Then Omaha traded him to Madison before the season started.
He joined a Capitols team that went 15-38-5-4 and finished last in the Eastern Conference. But Brand led Madison in goals (17, including 16 at even strength), assists, power-play assists (12), killed penalties and he led the team in points by 16 over his next teammate.
“I think my speed is probably one of the best parts of my game,” said Brand, who is listed at 5-foot-9 and 160 pounds. “I’ve always thought of myself as a pass-first guy and I’m skilled with the puck. I like to have the puck on my stick and distribute.”
He is not the lone hockey player in his family. His sister, McKenna, played college forward for Northeastern and was second on the Boston Pride in points in the National Women’s Hockey League last season.
“We’re hoping that she can make the Olympic team,” Brand said of his sister. “That’s been her goal since Day 1.”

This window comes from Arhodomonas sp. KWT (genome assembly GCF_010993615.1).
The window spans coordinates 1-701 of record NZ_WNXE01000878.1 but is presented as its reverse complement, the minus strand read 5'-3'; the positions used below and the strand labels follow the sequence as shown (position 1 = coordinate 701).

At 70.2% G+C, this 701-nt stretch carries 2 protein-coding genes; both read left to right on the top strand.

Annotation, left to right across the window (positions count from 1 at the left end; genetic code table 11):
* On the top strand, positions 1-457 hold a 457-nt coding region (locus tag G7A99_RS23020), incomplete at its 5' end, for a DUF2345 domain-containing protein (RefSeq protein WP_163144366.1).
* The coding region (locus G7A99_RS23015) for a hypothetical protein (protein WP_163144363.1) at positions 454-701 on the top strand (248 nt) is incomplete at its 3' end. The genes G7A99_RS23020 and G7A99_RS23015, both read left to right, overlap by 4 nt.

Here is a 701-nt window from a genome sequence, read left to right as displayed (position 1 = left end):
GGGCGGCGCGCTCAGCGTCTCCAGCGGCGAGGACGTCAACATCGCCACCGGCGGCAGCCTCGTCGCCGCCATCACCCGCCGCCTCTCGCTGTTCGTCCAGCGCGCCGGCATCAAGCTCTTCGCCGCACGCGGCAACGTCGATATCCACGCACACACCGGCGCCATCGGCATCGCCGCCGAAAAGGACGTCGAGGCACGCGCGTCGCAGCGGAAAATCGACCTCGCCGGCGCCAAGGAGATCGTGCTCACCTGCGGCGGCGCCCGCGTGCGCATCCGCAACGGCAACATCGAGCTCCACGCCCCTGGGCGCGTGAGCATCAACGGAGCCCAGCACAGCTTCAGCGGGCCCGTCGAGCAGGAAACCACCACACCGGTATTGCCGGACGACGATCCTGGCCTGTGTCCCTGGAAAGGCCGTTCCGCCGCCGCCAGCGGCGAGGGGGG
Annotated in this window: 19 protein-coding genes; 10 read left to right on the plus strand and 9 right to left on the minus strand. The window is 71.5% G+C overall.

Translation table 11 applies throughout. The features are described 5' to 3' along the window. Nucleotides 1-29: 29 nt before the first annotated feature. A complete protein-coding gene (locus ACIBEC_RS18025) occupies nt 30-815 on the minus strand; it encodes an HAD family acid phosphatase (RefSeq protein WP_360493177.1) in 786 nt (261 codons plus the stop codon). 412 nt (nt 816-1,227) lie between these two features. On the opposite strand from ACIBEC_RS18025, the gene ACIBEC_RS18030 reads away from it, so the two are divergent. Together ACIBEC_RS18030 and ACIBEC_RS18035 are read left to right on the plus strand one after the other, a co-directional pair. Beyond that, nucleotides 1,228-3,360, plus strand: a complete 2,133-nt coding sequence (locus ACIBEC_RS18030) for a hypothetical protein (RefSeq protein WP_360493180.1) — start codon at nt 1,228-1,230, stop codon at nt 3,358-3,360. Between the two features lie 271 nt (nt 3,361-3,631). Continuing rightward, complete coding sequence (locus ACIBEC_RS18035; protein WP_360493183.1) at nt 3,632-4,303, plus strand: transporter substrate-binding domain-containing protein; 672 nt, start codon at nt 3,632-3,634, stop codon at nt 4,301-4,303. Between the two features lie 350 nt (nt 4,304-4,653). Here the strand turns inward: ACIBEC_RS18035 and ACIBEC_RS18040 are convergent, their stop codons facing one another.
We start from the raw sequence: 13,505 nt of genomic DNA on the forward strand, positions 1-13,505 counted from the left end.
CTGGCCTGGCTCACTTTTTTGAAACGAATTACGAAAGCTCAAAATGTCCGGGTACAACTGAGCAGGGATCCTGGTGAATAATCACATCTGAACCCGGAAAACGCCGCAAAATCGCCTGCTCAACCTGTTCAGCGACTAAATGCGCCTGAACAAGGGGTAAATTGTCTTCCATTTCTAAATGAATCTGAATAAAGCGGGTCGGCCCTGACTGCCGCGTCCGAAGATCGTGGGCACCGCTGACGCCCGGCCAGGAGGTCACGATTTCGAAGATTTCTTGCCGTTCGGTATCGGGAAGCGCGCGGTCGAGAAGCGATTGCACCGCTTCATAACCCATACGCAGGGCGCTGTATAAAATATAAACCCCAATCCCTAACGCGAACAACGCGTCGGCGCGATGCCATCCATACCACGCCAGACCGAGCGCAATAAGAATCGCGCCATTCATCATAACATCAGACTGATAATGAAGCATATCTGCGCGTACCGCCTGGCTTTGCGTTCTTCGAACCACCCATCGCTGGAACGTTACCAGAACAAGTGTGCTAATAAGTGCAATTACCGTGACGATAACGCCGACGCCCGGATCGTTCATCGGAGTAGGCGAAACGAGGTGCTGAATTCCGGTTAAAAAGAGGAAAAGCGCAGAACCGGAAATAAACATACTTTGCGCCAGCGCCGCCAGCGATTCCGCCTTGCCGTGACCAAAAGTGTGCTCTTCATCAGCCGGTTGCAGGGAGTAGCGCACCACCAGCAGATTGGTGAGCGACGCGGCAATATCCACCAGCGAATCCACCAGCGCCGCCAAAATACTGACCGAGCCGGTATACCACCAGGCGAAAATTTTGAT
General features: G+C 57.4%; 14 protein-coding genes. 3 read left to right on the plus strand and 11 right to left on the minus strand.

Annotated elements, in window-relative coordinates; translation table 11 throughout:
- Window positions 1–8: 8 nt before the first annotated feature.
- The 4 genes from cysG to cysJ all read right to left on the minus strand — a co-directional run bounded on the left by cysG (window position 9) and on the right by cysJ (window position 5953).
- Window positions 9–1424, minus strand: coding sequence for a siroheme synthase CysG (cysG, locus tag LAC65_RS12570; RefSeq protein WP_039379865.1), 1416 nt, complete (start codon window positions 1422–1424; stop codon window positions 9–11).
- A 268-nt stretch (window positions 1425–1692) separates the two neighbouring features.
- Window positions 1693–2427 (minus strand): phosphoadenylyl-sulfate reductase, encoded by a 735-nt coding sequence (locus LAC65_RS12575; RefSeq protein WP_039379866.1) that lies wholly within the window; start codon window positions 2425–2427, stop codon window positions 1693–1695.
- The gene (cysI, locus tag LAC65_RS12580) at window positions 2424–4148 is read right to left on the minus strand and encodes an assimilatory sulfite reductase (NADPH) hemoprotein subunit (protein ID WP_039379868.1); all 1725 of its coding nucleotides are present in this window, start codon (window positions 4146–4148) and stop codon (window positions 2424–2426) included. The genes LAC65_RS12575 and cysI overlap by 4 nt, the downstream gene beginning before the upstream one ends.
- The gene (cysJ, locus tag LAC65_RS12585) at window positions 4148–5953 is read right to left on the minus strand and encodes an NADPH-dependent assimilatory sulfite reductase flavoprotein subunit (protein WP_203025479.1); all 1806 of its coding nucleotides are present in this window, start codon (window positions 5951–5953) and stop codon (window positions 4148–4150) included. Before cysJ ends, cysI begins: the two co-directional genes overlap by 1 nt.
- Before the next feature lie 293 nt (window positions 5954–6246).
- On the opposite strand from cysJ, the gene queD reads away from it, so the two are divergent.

His parents met at Mayville State. While his dad, Craig, was a baseball player there, his mom, Cami, played volleyball for the Comets. Cami is a math teacher at Park Rapids and Chase was in her class for two years.
Don’t think that he got preferential treatment, though.
“It was pretty fun, but it was weird,” he said. “Whenever I would goof off, she’d say, ‘I’m going to tell your dad’ or ‘I’m going to take your phone away.’
“Everyone thinks that if your mom is a teacher that you just get an ‘A.’ She held me to a way higher standard than anyone else in the class.”
Brand got a 28 on his ACT and plans to major in finance and Craig works in financial planning.
“With my mom being a teacher, it was always kind of preached to me that schoolwork is important and I’m glad I listened to her,” he said. “Going through the recruiting process, it helps so much to have good grades.”
His parents and grandparents are excited about his decision to play college hockey closer to home.
“When I committed to Miami, they were happy for me,” he said. “When I told them I made my decision to go to St. Cloud, my grandparents were the happiest.
“Driving two hours for games isn’t too bad. I’m super excited. A lot of my family and friends will be at my games.”